Tuesday December 2nd, 2014

One year after backing away from a one-year deal with Nelson Cruz that included a club option for $9 million for the 2015 season, the Mariners signed the slugger to a four-year, $57 million deal earlier this week. The Mariners have made no secret of their desire for righthanded pop, and that's exactly what they got in Cruz. But as he leaves Baltimore and cozy Camden Yards for Seattle and cavernous Safeco Field, just how much pop did the Mariners buy with their money?

Let's start out by acknowledging that the ball is travels a little bit differently through the air in the Pacific Northwest than it does in the Mid-Atlantic region. I'm not a meteorologist, and neither are about 99.9 percent of you reading this. The ball generally flies farther in Baltimore than it does in Seattle. Let's leave it at that for this analysis.

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Cruz has always hit his fly balls far and hard. According to the invaluable Baseball Heat Maps, Cruz's average fly ball distance each season dating back to 2011 has been 300.66 feet, 289.72 feet, 306.06 feet and 296.97 feet. He's been outside the top 30 in the league only once, back in 2012. In 2011 and 2013, he was in the top 15. When Cruz sends a ball airborne, it generally travels far. That's good news regardless of what stadium you call home, and even better news when that home park is Safeco Field.

Last month, Tony Blengino wrote a column on Fangraphs that specifically looked at the park factors for left-centerfield power alleys at all 30 MLB stadiums. It's an interesting read full of great information, but the takeaway for our purposes here is that no stadium depresses power to left-center greater than Safeco. According to Blengino's analysis, fly balls to left-center at Safeco produced a .167 batting average and .367 slugging percentage. The average MLB fly ball to left-center produced a .245 average and .600 slugging percentage. Taking hard-hit balls into account, the typical fly ball to left-center in Seattle was expected to produce a .250 average and .642 slugging percentage. In other words, Safeco's left-centerfield alley is where potential doubles and homers go to die.

Cruz, however, is not a dead pull hitter, especially when he's driving the ball to the outfield. Below is a screenshot of Cruz's 2014 home-run spray chart from ESPN's hit tracker tool.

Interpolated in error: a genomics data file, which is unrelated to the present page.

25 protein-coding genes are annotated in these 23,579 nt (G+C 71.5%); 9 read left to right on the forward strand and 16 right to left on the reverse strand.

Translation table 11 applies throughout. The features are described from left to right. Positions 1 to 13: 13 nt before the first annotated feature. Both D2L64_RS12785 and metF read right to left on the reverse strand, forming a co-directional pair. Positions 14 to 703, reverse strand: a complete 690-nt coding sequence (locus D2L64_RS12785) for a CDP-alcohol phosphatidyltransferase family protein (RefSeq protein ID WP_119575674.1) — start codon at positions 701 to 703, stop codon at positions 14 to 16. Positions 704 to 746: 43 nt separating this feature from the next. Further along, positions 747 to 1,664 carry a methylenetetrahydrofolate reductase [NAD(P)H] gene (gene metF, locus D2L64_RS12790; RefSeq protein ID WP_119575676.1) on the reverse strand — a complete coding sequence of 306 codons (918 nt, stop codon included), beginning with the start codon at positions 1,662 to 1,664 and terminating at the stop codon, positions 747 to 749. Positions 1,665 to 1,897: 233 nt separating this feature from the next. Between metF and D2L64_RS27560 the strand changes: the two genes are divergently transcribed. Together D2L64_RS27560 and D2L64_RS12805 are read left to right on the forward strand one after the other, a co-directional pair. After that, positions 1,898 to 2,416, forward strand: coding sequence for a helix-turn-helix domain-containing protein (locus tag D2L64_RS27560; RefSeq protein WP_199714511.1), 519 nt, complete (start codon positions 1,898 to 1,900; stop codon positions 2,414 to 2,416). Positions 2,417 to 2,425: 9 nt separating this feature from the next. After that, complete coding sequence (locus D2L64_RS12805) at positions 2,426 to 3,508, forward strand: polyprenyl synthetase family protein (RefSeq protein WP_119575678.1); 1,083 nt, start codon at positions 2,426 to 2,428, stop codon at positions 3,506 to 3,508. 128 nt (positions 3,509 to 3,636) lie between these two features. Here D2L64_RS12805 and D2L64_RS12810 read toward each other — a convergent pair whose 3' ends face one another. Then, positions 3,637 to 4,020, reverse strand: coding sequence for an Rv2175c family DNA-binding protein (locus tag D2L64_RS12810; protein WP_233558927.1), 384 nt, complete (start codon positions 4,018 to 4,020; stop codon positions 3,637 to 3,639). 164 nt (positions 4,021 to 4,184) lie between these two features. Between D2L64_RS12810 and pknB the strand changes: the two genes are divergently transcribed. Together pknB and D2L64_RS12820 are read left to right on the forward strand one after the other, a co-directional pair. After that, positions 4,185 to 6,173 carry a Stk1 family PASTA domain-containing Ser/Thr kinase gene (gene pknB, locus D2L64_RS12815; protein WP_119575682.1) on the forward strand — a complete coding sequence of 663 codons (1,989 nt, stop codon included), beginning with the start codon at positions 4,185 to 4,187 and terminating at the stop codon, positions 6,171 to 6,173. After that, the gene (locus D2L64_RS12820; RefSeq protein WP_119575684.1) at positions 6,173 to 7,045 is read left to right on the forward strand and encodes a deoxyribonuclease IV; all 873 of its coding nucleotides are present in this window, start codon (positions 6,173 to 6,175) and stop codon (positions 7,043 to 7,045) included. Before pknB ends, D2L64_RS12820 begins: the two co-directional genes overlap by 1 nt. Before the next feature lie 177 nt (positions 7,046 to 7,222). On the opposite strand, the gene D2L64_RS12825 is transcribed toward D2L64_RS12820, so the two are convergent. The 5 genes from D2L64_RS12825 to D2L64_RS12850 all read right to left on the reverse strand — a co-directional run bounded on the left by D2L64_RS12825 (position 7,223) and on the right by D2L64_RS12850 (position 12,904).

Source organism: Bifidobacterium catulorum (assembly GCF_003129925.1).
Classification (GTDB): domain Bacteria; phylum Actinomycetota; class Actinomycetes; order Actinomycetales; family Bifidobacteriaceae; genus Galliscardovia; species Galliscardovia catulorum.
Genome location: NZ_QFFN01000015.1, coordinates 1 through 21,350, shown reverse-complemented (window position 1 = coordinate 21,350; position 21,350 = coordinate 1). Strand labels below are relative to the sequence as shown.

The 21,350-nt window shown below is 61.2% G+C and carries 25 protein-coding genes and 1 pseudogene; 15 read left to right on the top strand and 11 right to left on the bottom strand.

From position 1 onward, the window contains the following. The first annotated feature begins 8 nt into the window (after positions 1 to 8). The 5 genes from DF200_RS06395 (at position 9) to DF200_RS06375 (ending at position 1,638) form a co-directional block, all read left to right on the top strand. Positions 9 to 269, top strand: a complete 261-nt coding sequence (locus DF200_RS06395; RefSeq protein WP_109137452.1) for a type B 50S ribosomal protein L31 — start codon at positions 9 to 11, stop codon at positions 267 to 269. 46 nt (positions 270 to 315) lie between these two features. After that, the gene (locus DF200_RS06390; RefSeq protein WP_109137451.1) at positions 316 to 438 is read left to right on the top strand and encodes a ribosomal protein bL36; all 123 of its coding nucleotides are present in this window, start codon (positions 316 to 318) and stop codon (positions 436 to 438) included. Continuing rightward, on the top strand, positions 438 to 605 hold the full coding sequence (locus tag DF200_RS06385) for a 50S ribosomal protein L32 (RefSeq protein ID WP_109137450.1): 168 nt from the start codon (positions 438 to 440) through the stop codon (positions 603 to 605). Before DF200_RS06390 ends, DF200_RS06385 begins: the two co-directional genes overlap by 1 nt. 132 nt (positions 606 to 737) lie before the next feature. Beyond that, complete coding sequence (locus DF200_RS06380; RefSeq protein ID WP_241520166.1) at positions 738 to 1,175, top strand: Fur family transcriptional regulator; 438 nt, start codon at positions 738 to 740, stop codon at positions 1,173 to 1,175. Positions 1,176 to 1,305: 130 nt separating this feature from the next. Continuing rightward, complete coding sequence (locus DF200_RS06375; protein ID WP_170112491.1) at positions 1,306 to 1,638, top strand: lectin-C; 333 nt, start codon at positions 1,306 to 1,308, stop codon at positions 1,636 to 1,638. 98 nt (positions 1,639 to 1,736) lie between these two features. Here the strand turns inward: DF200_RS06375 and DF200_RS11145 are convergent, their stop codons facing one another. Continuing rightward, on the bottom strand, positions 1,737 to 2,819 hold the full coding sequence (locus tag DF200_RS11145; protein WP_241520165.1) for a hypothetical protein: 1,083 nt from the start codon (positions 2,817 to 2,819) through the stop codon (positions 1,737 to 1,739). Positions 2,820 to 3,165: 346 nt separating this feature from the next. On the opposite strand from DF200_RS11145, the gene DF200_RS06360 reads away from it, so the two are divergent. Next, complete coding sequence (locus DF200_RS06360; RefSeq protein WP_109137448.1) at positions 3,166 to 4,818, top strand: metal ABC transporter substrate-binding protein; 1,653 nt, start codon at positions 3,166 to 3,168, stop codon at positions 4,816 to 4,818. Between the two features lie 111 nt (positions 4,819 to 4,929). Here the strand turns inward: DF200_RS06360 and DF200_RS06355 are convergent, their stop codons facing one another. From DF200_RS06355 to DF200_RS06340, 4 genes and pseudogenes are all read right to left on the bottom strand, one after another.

As you can see, 10 of his 40 homers were to the right of straightaway centerfield, and another six were fewer than 10 degrees to the left of center. This wasn't a just a recent phenomenon, either. Below are two of Cruz's spray charts from 2011 to 2014, courtesy of Brooks Baseball. The first is hit results, with home runs in red. The second is hit types, with fly balls in blue. Both show how frequently Cruz lifts the ball to the opposite field.

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​Cruz doesn't just hit the ball far and all over the outfield. He also hits the ball hard, and that's very important at Safeco Field. ESPN's hit tracker records the velocity off the bat for every home run hit in the majors. There were 140 homers hit at Safeco Field last year, and just three were hit to left-center with a velocity of less than 100 mph. Only eight of Cruz's 40 bombs last year came off the bat at less than 100 mph, and four of those eight were hit to rightfield. Translation: If Cruz hits a fly ball to the pull side of the field, he typically hits it hard.

Below is one final screenshot, this one a chart of Cruz's true home run distance with an overlay of Safeco Field.

Clearly, Cruz has enough pop to leave the yard at Safeco on a consistent basis. What's more, he hit .289/.346/.584 with 25 homers away from Camden Yards last year, so we know he can do plenty of damage at the 13 other parks in the American League. It's safe to say that Safeco is going to have a negative effect on Cruz's power, and a handful of balls that would have landed in the bullpen or the seats in Baltimore will find an outfielder's glove in Seattle. At the same time, this isn't Robinson Cano leaving Yankee Stadium for Safeco. Cruz remains a strong bet to hit 30 home runs next season.

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